Reply
    • Visitor

      This is true for the big venues also just ask Live Nation or AEG. Taylor Swift and U2 are exceptions not the rule so you have AEG, Live Nation and even big festivals suffering from this also.

      Reply
  2. Seth Keller

    I believe those stats could be accurate for shows that aren’t the hot ticket or buzz artist. Also, some markets and some genres do more walk up business than others, particularly on the club level and with small theaters.
    A friend and business partner is a promoter in Vegas who does club shows, corp events and festivals. Last night he had Shiny Toy Guns at the Beauty Bar. Pre-sale was 195. He walked up about 175 and had to turn 100 away because of capacity issues.
    He also does a yearly alt music fest there called Extreme Thing that draws around 15K-20K per year. Three quarters of the tickets are typically walk ups.

    Vegas is a unique market in many respects, though.

    Reply
  3. Demand

    Smaller venues tend to host smaller acts.
    Smaller acts tend to have less demand.
    Less demand means less incentive to buy tickets early.
    Tickets sold at the window tend to have less “convenience” fees.
    Waiting until the last minute for a show that probably won’t sell out means you’re saving yourself money by purchasing tickets at the window without the exorbitant fees charged when purchasing tickets ahead of time, online.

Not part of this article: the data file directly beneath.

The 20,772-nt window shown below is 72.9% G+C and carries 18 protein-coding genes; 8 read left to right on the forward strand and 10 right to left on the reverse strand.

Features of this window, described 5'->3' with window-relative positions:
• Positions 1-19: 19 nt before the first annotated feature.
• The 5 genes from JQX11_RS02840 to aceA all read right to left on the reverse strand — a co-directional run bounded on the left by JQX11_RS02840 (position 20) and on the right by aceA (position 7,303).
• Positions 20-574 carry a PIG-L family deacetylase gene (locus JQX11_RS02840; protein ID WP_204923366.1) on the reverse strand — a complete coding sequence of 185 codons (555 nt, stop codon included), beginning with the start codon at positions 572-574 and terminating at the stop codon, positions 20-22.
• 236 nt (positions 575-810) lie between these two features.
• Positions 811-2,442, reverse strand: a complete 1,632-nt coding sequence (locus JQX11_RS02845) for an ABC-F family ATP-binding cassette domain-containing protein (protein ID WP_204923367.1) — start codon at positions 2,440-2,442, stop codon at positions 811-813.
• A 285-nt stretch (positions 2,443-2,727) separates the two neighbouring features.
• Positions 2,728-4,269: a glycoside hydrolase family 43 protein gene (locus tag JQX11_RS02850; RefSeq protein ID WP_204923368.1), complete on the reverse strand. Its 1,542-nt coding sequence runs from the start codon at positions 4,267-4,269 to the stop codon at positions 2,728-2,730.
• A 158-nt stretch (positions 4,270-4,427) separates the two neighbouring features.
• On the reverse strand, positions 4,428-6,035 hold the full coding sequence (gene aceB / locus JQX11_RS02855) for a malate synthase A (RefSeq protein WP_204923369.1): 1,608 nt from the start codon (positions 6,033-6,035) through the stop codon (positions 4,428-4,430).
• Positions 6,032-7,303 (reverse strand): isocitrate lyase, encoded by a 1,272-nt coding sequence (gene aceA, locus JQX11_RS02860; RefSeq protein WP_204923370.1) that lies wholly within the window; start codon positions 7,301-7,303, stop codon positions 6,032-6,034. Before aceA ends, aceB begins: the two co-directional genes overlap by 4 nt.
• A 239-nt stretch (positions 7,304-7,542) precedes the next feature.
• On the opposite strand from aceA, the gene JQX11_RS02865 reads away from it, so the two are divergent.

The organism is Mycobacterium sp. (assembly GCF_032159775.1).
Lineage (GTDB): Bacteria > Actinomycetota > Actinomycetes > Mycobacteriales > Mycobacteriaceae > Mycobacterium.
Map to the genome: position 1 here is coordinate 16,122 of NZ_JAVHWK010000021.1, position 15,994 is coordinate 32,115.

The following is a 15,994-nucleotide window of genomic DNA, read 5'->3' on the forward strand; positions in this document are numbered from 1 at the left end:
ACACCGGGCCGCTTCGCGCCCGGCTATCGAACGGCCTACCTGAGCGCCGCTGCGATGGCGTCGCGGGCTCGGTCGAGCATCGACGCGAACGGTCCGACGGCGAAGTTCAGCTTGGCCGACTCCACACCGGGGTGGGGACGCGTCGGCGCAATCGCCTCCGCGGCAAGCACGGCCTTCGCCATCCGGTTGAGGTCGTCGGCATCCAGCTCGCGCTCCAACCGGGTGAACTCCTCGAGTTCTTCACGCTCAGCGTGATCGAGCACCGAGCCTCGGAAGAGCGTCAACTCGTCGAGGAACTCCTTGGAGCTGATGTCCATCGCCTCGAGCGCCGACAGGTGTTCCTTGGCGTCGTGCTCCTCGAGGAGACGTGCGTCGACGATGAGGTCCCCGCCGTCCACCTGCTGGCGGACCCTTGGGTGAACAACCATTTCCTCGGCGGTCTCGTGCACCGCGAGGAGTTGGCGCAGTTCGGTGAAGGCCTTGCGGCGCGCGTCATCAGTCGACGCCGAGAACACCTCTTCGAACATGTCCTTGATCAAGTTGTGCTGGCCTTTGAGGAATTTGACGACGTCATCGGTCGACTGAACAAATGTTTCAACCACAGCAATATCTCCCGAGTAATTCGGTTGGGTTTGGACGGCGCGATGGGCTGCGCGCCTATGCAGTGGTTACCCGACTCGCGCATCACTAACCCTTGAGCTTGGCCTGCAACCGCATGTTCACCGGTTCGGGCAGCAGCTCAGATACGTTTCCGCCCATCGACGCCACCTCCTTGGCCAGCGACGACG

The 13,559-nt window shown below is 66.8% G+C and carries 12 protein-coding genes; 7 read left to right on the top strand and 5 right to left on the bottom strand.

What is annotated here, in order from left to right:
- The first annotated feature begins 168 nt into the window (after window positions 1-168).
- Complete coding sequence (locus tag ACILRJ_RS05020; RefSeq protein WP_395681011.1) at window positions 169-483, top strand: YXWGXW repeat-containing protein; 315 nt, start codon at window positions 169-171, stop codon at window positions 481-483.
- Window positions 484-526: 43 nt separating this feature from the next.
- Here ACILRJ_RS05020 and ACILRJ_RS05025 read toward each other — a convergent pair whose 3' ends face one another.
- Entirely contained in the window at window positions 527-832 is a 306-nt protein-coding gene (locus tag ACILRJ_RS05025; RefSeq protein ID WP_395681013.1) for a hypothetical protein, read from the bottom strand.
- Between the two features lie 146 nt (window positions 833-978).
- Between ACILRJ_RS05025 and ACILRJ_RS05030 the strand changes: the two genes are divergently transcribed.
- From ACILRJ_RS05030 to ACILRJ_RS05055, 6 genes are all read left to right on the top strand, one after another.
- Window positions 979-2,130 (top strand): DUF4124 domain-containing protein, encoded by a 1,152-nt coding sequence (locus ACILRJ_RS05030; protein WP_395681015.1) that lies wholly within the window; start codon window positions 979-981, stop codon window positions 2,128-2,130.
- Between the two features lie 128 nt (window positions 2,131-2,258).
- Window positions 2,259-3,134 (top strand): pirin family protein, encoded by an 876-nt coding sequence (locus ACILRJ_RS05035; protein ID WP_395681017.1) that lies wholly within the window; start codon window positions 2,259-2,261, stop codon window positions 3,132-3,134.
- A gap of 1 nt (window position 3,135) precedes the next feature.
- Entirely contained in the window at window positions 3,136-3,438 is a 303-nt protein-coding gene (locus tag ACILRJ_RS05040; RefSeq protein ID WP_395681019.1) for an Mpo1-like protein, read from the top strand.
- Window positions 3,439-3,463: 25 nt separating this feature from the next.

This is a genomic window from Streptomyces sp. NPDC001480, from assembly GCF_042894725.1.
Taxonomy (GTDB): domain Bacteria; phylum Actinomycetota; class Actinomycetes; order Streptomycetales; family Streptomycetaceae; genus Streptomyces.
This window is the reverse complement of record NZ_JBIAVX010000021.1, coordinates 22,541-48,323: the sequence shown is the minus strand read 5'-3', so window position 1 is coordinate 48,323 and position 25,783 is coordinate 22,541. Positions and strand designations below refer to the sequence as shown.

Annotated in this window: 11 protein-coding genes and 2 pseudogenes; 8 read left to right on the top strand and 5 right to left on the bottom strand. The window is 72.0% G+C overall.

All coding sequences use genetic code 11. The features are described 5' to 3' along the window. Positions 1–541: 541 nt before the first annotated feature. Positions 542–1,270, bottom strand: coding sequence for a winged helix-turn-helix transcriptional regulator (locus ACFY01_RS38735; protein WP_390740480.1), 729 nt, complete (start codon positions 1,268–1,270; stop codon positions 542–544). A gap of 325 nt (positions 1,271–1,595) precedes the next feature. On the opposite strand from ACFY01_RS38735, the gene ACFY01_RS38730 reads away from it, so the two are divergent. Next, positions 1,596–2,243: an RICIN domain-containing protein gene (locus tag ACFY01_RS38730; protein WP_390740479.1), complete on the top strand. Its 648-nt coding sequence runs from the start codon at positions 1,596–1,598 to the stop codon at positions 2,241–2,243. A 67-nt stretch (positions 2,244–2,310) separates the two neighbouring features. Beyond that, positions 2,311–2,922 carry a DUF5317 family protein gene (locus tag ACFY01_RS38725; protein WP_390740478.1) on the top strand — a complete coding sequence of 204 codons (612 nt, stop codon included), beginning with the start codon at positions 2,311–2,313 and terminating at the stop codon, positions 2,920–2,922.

Historically, what percentage of ticket sales for smaller venues was advanced and not “walk-up” or “day-of”?

    Reply
  4. Bob Jones

    Want to get more people to buy in advance? Stop selling tickes to scalpers like StubHub, who use automated systems to buy them for face value and try to rip people off for 300% markup. That’s why I stopped going to concerts. Day 1 after it opens, all of the good seats are gone and in the secondary market for rip-off prices.
    No wonder nobody buys in advance…

    Reply
  5. Yarnly

    Often times, heavy day-of promotion for a show is because ticket sales are weak, and so the venue often lowers the costs in order to fill the house. I’ve seen stadiums do fire-sales with tickets on Groupon or web-only promos just a couple days prior to the show in order to fill the house. Unfortunately, though it fills the room and saves the concert-goer a bit, it’s a practice that teaches customers to wait until the day of the event in hopes of getting a slashed ticket price, or in other cases, just-released close seats.
    Where I work sells strong prior to show date, and doesn’t have a strong walk-up numbers (by comparison to the provided figures). But then again, we’re a touch out of the Reverbnation venue sample size.

    Reply
  6. FOH Soundguy / talent consulta

    I’m worked at and/or managed venues in the 250 class for the past 12 years. I concur, that in my market area, 75% or more of ticket sales happens day of, as it would if you’re going to a movie. Larger concerts, or more popular acts are a bit different. If I want to see Emmylou Harris or Ben Harper locally I’d better buy early, or be left hoping to buy a ticket at scalper prices.

    I did a local study a few years ago. I found out the average 30 year old person pays to see a live music act 3-5 times a year. Your experiences may be different. 😉

    Reply
  7. concertgoer...

    Get rid of second party sellers like stub hub and cut what I feel are overblown fees through other robber barons i.e. ticketmaster, and you’ll have more people purchasing tickets in advance. But because venues can sell tickets to and through these outlets IN ADVANCE to cover costs they prefer it that way. It’s not about the concert experience – it’s about fleecing the fan. The venue just throw up thier hands and say “it’s not us”…

    Reply